couple of beers about an hour ago.” I asked her what size and type of beer and she
replied with 12oz. bottles of Heineken. I asked her if she felt the effects of the drinks
and she stated, “No, I feel fine.” As she spoke, I noticed that her speech was slurred. I
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asked her to exit the vehicle and step to the side walk so I could administer several field
sobriety tests to her (see field sobriety test section). As she exited the vehicle, she
stepped around the front as instructed, then stumbled on the raised curb. I asked her
several pre-field sobriety test questions of which she answered accordingly (see page 2
of face page). As I communicated with her, I smelled an odor of alcoholic beverage
emitting from her breath.
Field Sobriety Tests:
This evaluation was performed on Riverpoint Drive, just south of Reed Avenue. The
evaluation surface was smooth concrete. Lighting conditions consisted of patrol vehicle
headlights, spotlights, overhead lights, streetlight, and my flashlight. No surface defects
were noted or claimed. It was noticeably windy.
Horizontal Gaze Nystagmus (explained):
I observed lack of smooth pursuit, distinct and sustained nystagmus at maximum
deviation, and an onset of nystagmus prior to 45 degrees in both of Greenfield’s eyes.
Greenfield was swaying forward and backward significantly during the test. At least 3
inches in both directions.
Walk and Turn (explained and demonstrated):
Instruction Stage: Lost balance (feet broke apart)
Walking Stage (1st Nine): Walked 10 steps (counted 10).
Raised left arm over 6 inches away from body to assist with balance on one occasion
(at steps 4 - 5).
Walking Stage (2nd Nine): Walked 10 steps (counted 9).
Raised left arm over 6 inches away from body to assist with balance on tow occasions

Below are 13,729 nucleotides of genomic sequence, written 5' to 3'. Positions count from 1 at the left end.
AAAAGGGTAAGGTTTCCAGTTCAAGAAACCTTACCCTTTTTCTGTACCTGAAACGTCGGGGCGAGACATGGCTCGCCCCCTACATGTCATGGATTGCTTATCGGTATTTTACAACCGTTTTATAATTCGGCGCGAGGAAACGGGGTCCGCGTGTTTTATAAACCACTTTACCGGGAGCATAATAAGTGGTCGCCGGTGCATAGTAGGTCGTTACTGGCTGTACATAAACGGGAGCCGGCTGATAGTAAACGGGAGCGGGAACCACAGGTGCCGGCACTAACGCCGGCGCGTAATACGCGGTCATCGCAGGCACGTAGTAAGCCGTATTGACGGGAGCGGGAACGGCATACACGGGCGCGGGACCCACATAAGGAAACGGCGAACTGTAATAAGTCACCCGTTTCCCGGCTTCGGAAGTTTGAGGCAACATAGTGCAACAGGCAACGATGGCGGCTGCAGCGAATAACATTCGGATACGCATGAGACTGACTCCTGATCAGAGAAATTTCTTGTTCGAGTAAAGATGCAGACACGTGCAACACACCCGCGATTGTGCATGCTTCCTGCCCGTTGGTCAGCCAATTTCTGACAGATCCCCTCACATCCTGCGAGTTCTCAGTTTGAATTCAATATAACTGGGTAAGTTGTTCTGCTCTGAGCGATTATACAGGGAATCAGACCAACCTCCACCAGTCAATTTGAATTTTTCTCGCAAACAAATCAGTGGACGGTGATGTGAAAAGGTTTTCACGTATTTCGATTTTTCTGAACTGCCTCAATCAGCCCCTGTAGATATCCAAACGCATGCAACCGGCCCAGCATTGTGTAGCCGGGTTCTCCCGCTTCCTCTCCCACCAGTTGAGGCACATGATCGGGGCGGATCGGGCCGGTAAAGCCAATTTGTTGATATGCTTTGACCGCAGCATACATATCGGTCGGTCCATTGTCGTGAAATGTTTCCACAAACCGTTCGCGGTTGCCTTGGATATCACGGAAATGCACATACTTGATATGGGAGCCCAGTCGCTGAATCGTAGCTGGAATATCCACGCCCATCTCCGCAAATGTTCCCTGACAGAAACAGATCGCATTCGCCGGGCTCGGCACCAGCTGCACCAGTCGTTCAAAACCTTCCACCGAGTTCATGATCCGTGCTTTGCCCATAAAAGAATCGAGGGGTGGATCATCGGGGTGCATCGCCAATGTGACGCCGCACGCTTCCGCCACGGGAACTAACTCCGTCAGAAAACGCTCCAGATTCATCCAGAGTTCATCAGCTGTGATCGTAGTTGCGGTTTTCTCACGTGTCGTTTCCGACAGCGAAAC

(at steps 6 - 7).
Turn: Lost balance during turn and did not turn as instructed. Greenfield only took one
step during the turn instead of several small steps as instructed.
One Leg Stand (explained and demonstrated):
While explaining the test, Greenfield started before being told to begin. Greenfield
raised her left leg and began counting. She put her foot down on counts 1006 and
1009. As she was counting, she skipped 1017 (counting from 1016 to 1018). Used
right arm for balance (6+ inches from body) and was swaying while balancing. She
counted to 1019 after 30 seconds.
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Based on the following information, I formed the opinion that Greenfield was driving
under the influence:
• Driving at night with no headlights.
• Driving to the right of the solid white fog line on exit ramp.
• Making wide right turn from eastbound Reed Avenue to southbound Riverpoint
Drive without using a turn signal.
• Right tire rubbing against raised concrete curb after stop was initiated.
• I observed divided attention problems while retrieving her license/registration and
• Her red, bloodshot, watery eyes and slurred speech.
• Her admissions to consuming alcoholic beverages.
• Stumbling over curb after exiting the vehicle.
• Odor of alcoholic beverage emitting from her breath.
• I observed signs of impairment as she performed the standardized field sobriety
I arrested Greenfield for driving under the influence of an alcoholic beverage at 9:20
p.m. Greenfield was given the proper chemical testing advisement. She chose a breath
test and was transported to the breath testing facility. She provided two breath samples
of 0.08 and 0.08 at 9:50 p.m. and 9:52 p.m. She was then booked along with her
I recommend a copy of this report be forwarded to the district attorney’s office for review
and prosecution of Greenfield for driving under the influence and driving with a blood
alcohol concentration at or above the legal state limit.
Vehicle Disposition:
Greenfield’s vehicle was stored by Reliable Towing.

HS 178 R5/13 1 of 5  Source: DWI Detection and
Standardized Field
Sobriety Testing
March 2013 Edition